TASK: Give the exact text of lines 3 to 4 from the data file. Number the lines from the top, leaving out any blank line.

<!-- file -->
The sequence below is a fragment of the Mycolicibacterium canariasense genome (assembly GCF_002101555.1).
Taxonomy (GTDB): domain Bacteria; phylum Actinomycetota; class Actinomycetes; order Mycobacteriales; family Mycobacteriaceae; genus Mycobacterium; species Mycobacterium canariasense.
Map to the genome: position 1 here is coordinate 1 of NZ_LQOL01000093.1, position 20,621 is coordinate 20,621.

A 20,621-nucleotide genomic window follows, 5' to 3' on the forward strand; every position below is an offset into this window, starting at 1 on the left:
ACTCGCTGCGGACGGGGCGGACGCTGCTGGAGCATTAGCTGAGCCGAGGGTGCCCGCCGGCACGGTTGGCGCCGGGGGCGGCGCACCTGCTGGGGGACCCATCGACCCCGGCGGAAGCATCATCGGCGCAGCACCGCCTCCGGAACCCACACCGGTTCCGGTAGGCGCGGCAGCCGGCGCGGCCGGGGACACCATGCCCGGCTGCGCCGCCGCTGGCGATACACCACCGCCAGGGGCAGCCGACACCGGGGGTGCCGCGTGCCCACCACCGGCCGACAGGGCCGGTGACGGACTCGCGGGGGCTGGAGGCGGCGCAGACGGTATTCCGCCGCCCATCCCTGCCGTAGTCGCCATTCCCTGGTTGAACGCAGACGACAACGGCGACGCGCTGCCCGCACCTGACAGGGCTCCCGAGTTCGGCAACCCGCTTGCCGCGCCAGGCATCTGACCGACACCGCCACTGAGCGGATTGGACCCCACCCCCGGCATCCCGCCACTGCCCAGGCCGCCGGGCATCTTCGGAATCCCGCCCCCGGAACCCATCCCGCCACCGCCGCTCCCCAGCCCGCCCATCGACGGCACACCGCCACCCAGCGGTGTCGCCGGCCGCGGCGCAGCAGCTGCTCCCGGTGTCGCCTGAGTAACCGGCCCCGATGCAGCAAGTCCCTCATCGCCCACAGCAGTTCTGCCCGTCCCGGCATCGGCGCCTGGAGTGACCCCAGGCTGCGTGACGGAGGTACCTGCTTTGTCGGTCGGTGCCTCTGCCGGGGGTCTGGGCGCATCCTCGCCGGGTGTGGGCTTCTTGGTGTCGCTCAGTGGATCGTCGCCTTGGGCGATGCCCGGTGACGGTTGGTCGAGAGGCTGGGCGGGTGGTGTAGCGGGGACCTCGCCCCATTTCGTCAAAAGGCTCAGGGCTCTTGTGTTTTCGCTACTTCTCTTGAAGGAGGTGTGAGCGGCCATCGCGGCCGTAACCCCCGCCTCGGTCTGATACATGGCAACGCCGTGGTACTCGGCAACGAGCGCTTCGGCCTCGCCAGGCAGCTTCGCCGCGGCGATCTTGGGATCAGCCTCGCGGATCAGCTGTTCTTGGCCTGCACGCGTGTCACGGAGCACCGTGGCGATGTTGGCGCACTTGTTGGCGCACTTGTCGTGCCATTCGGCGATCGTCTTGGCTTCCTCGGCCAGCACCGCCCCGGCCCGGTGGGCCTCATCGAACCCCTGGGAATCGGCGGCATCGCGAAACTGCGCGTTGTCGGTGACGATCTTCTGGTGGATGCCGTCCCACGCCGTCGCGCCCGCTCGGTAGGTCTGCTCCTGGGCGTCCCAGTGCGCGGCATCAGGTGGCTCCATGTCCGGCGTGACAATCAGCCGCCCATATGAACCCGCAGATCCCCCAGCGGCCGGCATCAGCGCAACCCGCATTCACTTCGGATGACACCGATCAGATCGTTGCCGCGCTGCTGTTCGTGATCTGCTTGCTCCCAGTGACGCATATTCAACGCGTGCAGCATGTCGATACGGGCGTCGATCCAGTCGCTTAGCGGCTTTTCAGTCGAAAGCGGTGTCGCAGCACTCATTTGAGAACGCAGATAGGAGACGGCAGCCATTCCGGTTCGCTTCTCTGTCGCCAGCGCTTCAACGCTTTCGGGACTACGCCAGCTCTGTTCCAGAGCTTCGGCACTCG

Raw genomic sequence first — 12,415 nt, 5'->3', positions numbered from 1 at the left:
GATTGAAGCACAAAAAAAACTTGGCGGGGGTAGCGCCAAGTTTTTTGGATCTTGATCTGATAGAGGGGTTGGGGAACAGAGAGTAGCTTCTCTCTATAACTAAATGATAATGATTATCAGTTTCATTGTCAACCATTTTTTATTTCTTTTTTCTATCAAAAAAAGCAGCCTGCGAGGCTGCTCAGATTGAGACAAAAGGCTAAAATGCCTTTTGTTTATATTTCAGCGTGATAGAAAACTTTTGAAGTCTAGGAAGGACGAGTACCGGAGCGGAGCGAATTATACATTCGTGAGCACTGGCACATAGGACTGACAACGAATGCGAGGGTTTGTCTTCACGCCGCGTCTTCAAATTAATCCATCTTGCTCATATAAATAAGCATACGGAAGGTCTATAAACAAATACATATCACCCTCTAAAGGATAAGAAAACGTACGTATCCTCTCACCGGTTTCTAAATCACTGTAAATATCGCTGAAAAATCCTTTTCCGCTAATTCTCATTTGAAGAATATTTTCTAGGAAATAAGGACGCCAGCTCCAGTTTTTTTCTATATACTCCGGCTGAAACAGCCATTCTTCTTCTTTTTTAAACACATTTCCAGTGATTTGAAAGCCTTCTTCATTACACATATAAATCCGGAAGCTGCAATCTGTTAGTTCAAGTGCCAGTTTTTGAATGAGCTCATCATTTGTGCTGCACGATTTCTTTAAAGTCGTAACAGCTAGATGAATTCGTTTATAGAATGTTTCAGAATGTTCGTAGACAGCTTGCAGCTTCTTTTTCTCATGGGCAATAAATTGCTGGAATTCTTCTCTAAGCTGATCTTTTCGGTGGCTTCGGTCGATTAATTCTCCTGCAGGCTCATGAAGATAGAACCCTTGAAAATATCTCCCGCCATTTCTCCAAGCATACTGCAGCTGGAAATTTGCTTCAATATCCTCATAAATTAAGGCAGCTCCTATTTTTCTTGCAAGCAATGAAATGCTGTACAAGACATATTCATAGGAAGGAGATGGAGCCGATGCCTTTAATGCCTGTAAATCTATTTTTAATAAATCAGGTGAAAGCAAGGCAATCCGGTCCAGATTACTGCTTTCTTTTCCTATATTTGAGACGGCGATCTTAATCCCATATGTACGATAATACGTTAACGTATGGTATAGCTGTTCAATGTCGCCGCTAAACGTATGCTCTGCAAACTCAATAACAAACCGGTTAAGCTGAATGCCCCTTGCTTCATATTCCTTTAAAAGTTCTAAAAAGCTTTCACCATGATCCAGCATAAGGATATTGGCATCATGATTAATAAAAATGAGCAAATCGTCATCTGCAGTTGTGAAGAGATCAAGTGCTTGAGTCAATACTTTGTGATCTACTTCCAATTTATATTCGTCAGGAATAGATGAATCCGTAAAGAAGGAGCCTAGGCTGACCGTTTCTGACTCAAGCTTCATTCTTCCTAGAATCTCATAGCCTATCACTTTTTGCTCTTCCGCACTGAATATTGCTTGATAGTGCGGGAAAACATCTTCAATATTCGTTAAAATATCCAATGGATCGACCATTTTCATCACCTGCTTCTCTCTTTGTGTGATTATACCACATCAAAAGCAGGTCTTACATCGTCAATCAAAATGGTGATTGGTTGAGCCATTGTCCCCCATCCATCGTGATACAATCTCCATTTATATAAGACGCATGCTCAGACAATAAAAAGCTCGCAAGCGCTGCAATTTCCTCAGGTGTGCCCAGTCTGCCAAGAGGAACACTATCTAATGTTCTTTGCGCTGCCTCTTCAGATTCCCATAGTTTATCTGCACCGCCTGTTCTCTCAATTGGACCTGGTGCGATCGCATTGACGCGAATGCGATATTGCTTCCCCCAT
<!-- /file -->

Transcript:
Map to the genome: position 1 here is coordinate 1 of NZ_LQOL01000093.1, position 20,621 is coordinate 20,621.

A 20,621-nucleotide genomic window follows, 5' to 3' on the forward strand; every position below is an offset into this window, starting at 1 on the left: